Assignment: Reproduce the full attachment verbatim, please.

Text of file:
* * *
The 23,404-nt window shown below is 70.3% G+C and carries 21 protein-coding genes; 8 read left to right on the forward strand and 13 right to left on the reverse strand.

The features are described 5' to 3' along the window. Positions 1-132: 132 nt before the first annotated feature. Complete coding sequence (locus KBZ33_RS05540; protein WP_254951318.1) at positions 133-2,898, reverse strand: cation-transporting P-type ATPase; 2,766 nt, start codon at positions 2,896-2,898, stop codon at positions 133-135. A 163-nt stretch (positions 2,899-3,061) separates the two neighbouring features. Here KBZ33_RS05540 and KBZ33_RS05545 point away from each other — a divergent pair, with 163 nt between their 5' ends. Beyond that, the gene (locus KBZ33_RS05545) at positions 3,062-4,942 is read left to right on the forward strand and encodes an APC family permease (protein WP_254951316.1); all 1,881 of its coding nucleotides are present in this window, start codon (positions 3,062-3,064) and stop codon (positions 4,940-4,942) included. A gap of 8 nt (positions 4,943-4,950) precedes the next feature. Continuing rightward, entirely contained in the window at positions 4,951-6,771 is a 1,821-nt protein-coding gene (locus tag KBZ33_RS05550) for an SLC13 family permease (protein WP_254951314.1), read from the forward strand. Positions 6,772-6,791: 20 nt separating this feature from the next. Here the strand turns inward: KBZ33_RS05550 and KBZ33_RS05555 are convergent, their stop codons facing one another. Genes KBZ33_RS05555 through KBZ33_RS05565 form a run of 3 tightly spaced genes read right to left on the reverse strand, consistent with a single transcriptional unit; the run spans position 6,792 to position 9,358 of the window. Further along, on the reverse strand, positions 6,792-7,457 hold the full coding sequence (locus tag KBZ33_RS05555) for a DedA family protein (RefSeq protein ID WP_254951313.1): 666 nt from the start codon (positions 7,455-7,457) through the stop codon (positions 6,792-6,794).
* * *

The 23,404-nt window shown below is 70.3% G+C and carries 21 protein-coding genes; 8 read left to right on the forward strand and 13 right to left on the reverse strand.

The features are described 5' to 3' along the window. Positions 1-132: 132 nt before the first annotated feature. Complete coding sequence (locus KBZ33_RS05540; protein WP_254951318.1) at positions 133-2,898, reverse strand: cation-transporting P-type ATPase; 2,766 nt, start codon at positions 2,896-2,898, stop codon at positions 133-135. A 163-nt stretch (positions 2,899-3,061) separates the two neighbouring features. Here KBZ33_RS05540 and KBZ33_RS05545 point away from each other — a divergent pair, with 163 nt between their 5' ends. Beyond that, the gene (locus KBZ33_RS05545) at positions 3,062-4,942 is read left to right on the forward strand and encodes an APC family permease (protein WP_254951316.1); all 1,881 of its coding nucleotides are present in this window, start codon (positions 3,062-3,064) and stop codon (positions 4,940-4,942) included. A gap of 8 nt (positions 4,943-4,950) precedes the next feature. Continuing rightward, entirely contained in the window at positions 4,951-6,771 is a 1,821-nt protein-coding gene (locus tag KBZ33_RS05550) for an SLC13 family permease (protein WP_254951314.1), read from the forward strand. Positions 6,772-6,791: 20 nt separating this feature from the next. Here the strand turns inward: KBZ33_RS05550 and KBZ33_RS05555 are convergent, their stop codons facing one another. Genes KBZ33_RS05555 through KBZ33_RS05565 form a run of 3 tightly spaced genes read right to left on the reverse strand, consistent with a single transcriptional unit; the run spans position 6,792 to position 9,358 of the window. Further along, on the reverse strand, positions 6,792-7,457 hold the full coding sequence (locus tag KBZ33_RS05555) for a DedA family protein (RefSeq protein ID WP_254951313.1): 666 nt from the start codon (positions 7,455-7,457) through the stop codon (positions 6,792-6,794).